How to Deal With Mental Health Problems When You Cannot Leave Home

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It is normal to feel anxious in these trying and uncertain times. The COVID-19 pandemic on its course has brought many challenges, from lockdowns, travel restrictions, business disruptions, and job losses among many others. Of course, people fear for their safety and health, as well as the safety of their family.

These challenges combined with the need to isolate one’s self from others can be detrimental to the mental health of anybody. If you have been suffering from anxiety before and have needed to seek the intervention of a therapist, there is no need to stop the professional help that you deserve.

Therapists offer teletherapy services, where they can connect with you through online tools such as Zoom and Skype. Teletherapy allows people with behavioral and mental issues, as well as children who suffer from autism, to get the intervention that they need without leaving the safety of their homes.

There is no denying the benefits of staying at home when it comes to fighting the pandemic. But its negative effects on the health of people with mental and behavioral diseases cannot be denied as well.

The Rising Cases of Mental Health Challenges During the Pandemic

In a survey done in the US last June 2020, it was found that 40.9% of its respondents suffered from at least one of the following mental and behavioral problems:

  • Anxiety Disorder
  • Depression
  • Trauma and Stressor Related Disorder (TSRD)
  • Increased Substance Use
  • Entertaining Thoughts of Suicide

The symptoms were prevalent in respondents from the age group of 18-24 years old. The percentage is more than thrice than the numbers reported in 2019. Among those who were shown to be at risk of mental health conditions are essential workers, unpaid caregivers for adults, and those who are already suffering from pre-existing mental conditions. The increase in the numbers shows how devastating the effects of COVID-19 are to the community.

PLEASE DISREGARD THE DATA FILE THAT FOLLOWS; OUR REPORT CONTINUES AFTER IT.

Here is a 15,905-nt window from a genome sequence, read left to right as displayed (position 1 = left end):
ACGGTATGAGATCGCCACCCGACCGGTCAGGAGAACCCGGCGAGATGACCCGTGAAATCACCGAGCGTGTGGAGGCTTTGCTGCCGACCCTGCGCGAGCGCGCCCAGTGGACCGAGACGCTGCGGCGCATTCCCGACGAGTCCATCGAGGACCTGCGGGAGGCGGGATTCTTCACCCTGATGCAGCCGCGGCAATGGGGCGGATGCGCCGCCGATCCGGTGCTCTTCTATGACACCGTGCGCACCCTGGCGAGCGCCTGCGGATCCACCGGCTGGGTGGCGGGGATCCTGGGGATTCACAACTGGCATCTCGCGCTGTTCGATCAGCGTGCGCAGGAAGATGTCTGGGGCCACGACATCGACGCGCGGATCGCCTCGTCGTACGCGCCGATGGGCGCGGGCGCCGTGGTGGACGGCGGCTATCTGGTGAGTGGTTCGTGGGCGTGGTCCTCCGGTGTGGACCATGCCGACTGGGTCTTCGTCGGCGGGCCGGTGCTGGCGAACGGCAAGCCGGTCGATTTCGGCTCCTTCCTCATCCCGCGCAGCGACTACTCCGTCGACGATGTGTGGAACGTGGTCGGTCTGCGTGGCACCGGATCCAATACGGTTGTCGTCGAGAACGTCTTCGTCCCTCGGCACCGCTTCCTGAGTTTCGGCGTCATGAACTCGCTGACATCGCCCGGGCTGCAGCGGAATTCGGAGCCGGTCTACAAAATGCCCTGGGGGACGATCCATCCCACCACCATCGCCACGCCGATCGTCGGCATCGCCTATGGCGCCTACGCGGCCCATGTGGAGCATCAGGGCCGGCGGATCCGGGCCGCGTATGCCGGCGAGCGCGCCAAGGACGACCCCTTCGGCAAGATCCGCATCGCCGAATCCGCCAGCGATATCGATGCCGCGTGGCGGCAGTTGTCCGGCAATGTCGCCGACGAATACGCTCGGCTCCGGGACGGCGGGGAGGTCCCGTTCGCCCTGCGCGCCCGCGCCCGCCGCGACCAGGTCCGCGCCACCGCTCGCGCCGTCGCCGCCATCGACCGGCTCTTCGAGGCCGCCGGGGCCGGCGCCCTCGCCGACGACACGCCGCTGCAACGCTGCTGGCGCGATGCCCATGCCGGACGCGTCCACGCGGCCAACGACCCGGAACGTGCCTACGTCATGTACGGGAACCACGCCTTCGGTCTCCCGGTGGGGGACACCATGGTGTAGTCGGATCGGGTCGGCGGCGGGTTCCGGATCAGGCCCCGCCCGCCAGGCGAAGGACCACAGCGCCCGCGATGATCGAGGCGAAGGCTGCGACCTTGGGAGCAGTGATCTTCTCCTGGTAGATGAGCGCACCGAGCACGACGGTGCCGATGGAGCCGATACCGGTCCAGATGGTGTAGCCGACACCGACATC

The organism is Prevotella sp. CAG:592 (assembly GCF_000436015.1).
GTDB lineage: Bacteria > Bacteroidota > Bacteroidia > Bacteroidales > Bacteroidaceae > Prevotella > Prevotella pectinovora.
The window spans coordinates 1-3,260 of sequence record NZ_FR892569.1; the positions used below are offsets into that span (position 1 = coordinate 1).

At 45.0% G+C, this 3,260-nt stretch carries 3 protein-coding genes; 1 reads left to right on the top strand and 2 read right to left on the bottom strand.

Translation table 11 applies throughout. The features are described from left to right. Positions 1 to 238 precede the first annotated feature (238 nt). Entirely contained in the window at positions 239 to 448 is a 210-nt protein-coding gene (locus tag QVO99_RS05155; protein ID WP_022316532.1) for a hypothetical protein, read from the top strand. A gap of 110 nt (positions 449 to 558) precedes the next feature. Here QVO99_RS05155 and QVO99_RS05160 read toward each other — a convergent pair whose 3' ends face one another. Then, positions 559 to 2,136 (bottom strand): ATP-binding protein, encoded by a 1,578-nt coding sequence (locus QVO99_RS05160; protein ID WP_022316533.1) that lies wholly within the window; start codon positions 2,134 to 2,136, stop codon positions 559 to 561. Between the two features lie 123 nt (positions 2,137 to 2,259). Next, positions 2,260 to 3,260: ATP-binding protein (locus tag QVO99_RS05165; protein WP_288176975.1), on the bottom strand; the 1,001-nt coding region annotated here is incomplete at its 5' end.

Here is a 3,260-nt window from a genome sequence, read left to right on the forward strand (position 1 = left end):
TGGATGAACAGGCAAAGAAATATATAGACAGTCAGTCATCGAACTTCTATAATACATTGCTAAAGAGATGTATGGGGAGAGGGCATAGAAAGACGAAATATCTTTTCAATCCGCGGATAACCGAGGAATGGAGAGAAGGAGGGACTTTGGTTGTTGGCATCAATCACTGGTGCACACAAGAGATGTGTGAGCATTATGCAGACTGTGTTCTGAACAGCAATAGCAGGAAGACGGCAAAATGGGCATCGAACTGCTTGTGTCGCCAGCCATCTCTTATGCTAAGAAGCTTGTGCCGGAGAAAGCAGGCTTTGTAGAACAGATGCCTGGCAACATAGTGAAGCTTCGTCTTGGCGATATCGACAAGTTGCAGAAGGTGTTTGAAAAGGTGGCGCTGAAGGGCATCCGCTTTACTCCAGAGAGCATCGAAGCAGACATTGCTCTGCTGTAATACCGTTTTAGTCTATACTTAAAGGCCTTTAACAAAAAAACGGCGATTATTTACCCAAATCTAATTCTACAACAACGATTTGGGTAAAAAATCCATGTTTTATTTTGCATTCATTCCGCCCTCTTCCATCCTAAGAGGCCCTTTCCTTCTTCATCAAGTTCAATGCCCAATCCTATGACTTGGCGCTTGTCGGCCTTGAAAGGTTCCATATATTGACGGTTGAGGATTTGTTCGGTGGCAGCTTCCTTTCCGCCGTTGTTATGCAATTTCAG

Access to diagnoses, intervention, and treatment options must remain available despite movement restrictions. The use of online means, such as telehealth can help reduce the consequences of these mental health issues. Whether these issues are brought about by the isolation protocols, unemployment, financial and economic problems, domestic violence, or absence of social activities, intervention methods must be in place.

You Can Take Care of Your Mental Health

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It is easier said than done, but yes, you can take care of your mental health during these difficult times. Your mental well-being can affect your overall health. If you have an existing condition, do not stop your treatment. If you think your symptoms are getting worse because of the situation, contact your doctor or therapist immediately. As with all mental and behavioral problems, early intervention is the key, so do not wait until the symptoms become even more severe. If your symptoms are affecting your daily activities, seek help right away.

Here are some ways to take care of your mental and behavioral well-being while staying at home.

1. Avoid the news.

While staying updated with current events is important, getting too much bad news can be bad for you. Taking in all this information can overwhelm and stress you. Take some time to disconnect. Avoid watching the news. Skip social media. Disconnect and do something that you truly enjoy. Strike a balance between being informed and having your peace of mind.

2. Take care of your physical health.

Taking care of your body is also good for your mental health. Set a time for some exercise. Meditate before you start your day. Eat healthy foods and hydrate. Having a healthy and active body is beneficial for your brain. You do not need to leave home to be active. Look for some home exercise videos that you can follow to start your routine for a fitter and healthier you.

3. Spend time with the people you love.

If you are living alone, you need now more than ever to connect with the people who matter to you. Take advantage of the technology present in your hands. Call your parents. Zoom with your siblings. Connecting with people that you love is comforting and soothing to the mind and soul. Talking with people who care about what you are going through can be cathartic. Who knows, they may also feel the same way and also need someone to talk to.

4. Relax and take a break.

If you have been working at home non-stop, remember to relax and take a break. Depending on the local restrictions in your area, you can take a quick walk outside to get some fresh air. Just make sure to practice safety and health protocols when you step out of your home.

COVID-related mental health problems are real and must be taken seriously. Be sure to seek help when you feel severe anxiety because of the pandemic. Mental health issues should not be dealt with on your own.

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